How did you find out that you have a skill for making bread? Do you plan to express this creativity to other food mediums?
This is quite interesting because I can’t cook. I mean, really. I can burn water and once caused a kitchen fire whilst preparing a salad. However, I was an adopted child, and I found out as an adult that my biological grandfather had been a Jewish refugee who’d come to the UK and set up a bakery business. From that moment on my fingers itched for soft, springy dough! So how much was the power of suggestion and how much was a genuine hereditary skill, I don’t know, but as soon as I tried, I found out that I could just do it, barely glancing at a recipe and getting great results straight away. I love to bake and really would like to try and make more time for it. I think I’ll stick to bread, though – extending the creativity any further than that is only a recipe for disaster. 😀
What are you currently working on?
I’m drafting the outline for my next full-length novel, which I’ll be submitting to Samhain. Everything’s in a very fluid “ideas” state at the moment so I won’t go into detail (I like to leave the soup to bubble away for a while before calling folks to the table), but I’ll be setting it on the hills and moors of Northumberland. Partly I’m doing that for the reasons I mentioned before – my need to unite myself to my location! My Tyack & Frayne series is going down very well and I’ve had a lot of requests for Book 5, so depending upon how things go with the Samhain project, I’ll try to find time for the next volume of Gideon and Lee’s story.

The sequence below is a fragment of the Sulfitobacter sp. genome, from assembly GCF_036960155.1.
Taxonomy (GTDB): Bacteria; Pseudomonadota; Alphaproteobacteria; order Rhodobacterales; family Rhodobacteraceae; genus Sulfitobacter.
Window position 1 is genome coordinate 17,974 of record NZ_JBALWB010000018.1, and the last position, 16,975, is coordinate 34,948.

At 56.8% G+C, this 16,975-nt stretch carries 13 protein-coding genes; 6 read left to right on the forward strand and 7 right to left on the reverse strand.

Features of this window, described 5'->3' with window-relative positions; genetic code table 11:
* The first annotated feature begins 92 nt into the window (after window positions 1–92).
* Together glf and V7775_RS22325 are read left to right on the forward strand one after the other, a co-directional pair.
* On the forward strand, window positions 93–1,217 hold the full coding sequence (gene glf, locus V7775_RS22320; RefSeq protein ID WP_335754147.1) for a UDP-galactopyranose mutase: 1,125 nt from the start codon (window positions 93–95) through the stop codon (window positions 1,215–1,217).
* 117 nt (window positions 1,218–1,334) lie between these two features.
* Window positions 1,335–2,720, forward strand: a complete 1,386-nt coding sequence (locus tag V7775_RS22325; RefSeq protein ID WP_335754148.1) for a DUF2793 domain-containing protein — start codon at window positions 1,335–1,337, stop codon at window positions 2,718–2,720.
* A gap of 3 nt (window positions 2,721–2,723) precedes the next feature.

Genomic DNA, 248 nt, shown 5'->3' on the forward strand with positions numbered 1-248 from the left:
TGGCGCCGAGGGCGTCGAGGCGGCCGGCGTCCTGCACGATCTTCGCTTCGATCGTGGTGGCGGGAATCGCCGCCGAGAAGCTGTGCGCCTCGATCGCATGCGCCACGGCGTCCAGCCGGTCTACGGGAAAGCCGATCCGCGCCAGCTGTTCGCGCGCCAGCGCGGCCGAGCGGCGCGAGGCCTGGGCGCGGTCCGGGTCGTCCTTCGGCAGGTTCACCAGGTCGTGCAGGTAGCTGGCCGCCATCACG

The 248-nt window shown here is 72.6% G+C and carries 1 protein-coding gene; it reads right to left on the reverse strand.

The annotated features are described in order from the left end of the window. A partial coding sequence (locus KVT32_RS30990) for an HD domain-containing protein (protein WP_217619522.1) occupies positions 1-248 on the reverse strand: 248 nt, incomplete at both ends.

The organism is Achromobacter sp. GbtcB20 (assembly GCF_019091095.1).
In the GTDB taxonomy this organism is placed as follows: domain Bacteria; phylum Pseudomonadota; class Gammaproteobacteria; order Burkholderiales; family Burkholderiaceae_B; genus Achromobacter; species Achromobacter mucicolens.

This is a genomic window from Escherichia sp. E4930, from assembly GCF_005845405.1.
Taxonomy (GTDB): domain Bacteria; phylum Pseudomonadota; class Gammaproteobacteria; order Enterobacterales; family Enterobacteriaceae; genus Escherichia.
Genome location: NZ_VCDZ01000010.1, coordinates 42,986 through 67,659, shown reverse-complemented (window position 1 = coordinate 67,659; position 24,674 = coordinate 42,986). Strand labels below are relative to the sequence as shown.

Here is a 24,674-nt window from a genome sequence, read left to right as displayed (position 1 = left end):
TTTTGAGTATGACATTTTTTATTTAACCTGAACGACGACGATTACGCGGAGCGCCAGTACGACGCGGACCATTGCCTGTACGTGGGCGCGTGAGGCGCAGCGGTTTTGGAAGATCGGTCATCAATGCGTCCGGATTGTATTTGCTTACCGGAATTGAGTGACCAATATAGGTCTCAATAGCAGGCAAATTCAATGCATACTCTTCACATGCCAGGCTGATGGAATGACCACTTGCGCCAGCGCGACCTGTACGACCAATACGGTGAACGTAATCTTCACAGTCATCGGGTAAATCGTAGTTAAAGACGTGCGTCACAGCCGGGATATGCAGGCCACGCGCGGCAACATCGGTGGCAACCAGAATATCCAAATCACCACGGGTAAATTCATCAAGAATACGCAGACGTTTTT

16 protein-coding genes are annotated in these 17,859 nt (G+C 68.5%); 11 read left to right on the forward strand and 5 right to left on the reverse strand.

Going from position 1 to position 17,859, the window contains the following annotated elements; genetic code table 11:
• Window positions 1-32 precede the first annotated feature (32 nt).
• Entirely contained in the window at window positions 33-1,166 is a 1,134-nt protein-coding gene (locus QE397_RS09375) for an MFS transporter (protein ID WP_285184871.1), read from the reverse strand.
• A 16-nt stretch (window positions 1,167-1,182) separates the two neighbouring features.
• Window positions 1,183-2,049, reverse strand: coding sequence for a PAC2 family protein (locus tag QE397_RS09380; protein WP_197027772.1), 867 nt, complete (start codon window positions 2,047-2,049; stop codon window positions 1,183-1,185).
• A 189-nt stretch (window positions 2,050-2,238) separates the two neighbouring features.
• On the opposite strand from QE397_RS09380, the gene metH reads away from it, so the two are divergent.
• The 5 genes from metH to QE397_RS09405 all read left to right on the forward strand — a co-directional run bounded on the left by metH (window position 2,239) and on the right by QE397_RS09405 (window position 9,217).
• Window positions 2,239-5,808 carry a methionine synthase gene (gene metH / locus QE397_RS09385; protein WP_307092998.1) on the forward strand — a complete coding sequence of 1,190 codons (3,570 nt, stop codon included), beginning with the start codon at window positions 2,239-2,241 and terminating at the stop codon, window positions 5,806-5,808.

Tell me about your writing process from idea to finished draft? Do you rewrite to death? Do you outline? How long does it typically take you to write a novel?
To answer the last (and easiest) part first, it takes me about two months for a novella and four for a full-length novel. That’s as long as I can take at the moment, in hard economical terms, to produce a book. It’s pretty mechanical. I set myself a word count of 1,000 words per day and I stick to it through all kinds of turbulence, migraines, house moves, whatever. I don’t mean that I’m some amazing person who slogs it out under fire here. That duty, that word count, has actually been my anchor and my comfort during tough times and it does me far more ultimate good to sit down and work than it does to think, “I can’t possibly write in these circumstances.” Given that mindset, at the end of every few months, I kind of have to have a finished book.